The latest Engineering and Construction Cost Index (ECCI) from El Segundo, Calif.-based IHS Inc. finds cement and concrete markets well supplied nationally, but with pockets of tightness developing—none more so than along the Gulf Coast, where delivery issues and labor constraints are driving price increases.
ECCI MATERIALS/EQUIPMENT VS. ECCI READY-MIX CONCRETE
The Engineering and Construction Cost Index is based on data IHS independently obtains and compiles from Procurement Executive Group participants. The headline index tracks industry-specific trends and variations, identifying market-turning points for key projects, and is intended to act as a leading indicator for wage and material inflation. Each survey response is weighted equally for every $2 billion in spending in North America.
Respondents are asked whether material and equipment prices or regional subcontractor rates—either actual paid or company-informed transactions—during a given month were higher, lower or the same as the prior month. They are then asked for their six-month pricing expectations among these same subcategories. The results are compiled into diffusion indexes, in which readings above or below 50 represent upward and downward pricing strength, respectively.
“The cement and ready-mix industries continue to struggle with fallout from the Great Recession and collapse in construction activity in 2008 and 2009,” says IHS Pricing and Purchasing Analyst Charles McCarren. “In most markets, these industries are keeping up with demand, which remains subpar. However, in the Gulf Coast many producers have a tough time keeping pace with swelling demand.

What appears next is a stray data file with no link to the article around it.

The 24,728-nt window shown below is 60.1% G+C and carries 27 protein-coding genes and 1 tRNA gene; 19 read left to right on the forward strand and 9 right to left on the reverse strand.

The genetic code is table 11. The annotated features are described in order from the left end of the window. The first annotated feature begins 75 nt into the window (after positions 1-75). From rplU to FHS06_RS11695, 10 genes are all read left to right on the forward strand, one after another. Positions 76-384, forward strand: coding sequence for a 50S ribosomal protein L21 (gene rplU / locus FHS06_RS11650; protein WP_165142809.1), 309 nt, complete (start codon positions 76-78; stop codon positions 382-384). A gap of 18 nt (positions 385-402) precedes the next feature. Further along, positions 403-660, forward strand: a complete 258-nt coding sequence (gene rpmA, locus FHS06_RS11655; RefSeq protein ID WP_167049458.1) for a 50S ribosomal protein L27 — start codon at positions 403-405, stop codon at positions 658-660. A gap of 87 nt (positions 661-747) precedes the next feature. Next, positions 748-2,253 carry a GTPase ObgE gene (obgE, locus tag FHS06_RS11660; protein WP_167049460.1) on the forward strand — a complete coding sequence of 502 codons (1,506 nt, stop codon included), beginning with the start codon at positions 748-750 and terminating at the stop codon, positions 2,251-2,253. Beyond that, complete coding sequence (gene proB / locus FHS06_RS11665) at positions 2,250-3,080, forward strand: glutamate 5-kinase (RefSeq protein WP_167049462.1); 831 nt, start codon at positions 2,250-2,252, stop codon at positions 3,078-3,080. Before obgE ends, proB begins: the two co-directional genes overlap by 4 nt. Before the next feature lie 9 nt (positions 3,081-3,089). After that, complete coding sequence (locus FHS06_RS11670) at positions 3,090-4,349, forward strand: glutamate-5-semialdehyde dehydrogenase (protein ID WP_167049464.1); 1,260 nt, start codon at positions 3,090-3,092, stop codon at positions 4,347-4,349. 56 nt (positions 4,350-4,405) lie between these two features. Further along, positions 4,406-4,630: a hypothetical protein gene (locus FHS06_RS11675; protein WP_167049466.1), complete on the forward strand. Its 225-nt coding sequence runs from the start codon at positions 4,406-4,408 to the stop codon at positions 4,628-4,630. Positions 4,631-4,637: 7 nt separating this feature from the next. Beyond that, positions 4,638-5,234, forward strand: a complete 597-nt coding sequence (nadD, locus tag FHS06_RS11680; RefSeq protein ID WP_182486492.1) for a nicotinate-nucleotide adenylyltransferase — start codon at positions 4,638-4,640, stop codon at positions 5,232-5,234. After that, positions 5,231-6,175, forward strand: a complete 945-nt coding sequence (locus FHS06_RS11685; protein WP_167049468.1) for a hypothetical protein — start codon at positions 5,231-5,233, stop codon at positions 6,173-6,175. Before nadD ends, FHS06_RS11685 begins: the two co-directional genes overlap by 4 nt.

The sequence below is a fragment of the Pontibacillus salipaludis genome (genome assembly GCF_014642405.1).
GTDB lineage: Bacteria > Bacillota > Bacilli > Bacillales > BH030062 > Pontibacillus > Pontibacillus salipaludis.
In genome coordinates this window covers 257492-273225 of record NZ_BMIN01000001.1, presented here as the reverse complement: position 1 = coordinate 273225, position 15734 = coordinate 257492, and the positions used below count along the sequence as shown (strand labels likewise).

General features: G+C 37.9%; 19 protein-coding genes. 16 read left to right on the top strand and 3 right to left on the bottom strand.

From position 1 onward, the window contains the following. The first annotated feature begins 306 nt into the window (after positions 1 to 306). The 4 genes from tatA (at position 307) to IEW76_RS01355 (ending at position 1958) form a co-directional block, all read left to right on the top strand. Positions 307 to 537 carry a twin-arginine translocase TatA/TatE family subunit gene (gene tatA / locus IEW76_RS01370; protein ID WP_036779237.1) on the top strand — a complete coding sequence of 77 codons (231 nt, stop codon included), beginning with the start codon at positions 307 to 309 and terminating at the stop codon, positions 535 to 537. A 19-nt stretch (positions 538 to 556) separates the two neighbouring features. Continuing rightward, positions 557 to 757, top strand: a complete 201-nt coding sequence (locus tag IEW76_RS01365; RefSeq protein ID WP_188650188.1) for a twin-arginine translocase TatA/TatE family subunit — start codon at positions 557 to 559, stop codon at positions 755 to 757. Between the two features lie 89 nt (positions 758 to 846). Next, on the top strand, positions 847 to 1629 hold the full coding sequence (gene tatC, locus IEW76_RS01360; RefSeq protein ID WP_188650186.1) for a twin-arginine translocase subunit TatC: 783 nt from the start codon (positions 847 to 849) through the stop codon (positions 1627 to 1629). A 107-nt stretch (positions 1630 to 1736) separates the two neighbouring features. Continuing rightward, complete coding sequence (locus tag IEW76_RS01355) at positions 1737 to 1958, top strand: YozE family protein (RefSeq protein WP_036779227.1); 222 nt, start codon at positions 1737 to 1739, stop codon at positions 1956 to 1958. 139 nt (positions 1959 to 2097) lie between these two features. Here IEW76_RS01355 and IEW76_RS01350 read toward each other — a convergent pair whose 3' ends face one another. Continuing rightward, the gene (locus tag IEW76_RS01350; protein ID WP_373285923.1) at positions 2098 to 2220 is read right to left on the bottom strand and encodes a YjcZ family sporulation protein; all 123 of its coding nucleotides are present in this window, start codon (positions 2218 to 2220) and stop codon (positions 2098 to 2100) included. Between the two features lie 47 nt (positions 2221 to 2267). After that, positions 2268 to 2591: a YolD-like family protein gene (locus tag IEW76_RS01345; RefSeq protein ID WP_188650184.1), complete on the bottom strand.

“Utilization rates in Texas and other Gulf states remain among the highest in the nation. Although we expect a supply response to eventually relieve some of the pressure, it would not be unreasonable to see [cement and ready mixed concrete] prices there to continue escalating in the single digits over the next year, or almost twice the national average.”
IHS prepares the ECCI from surveys of its Procurement Executives Group. With a 50 percent baseline, construction costs rose for the 31st consecutive month in August, to 53.0 percent—softer than the July reading, but still in positive territory. The ECCI materials/equipment component eased to 53.5 percent, down 4 percent from the July reading. In August, six of the 12 materials and equipment category components showed higher prices; of the remaining components, however, five registered neutral prices relative to July. Additional findings from the latest survey can be obtained at www.ihs.com/ecci.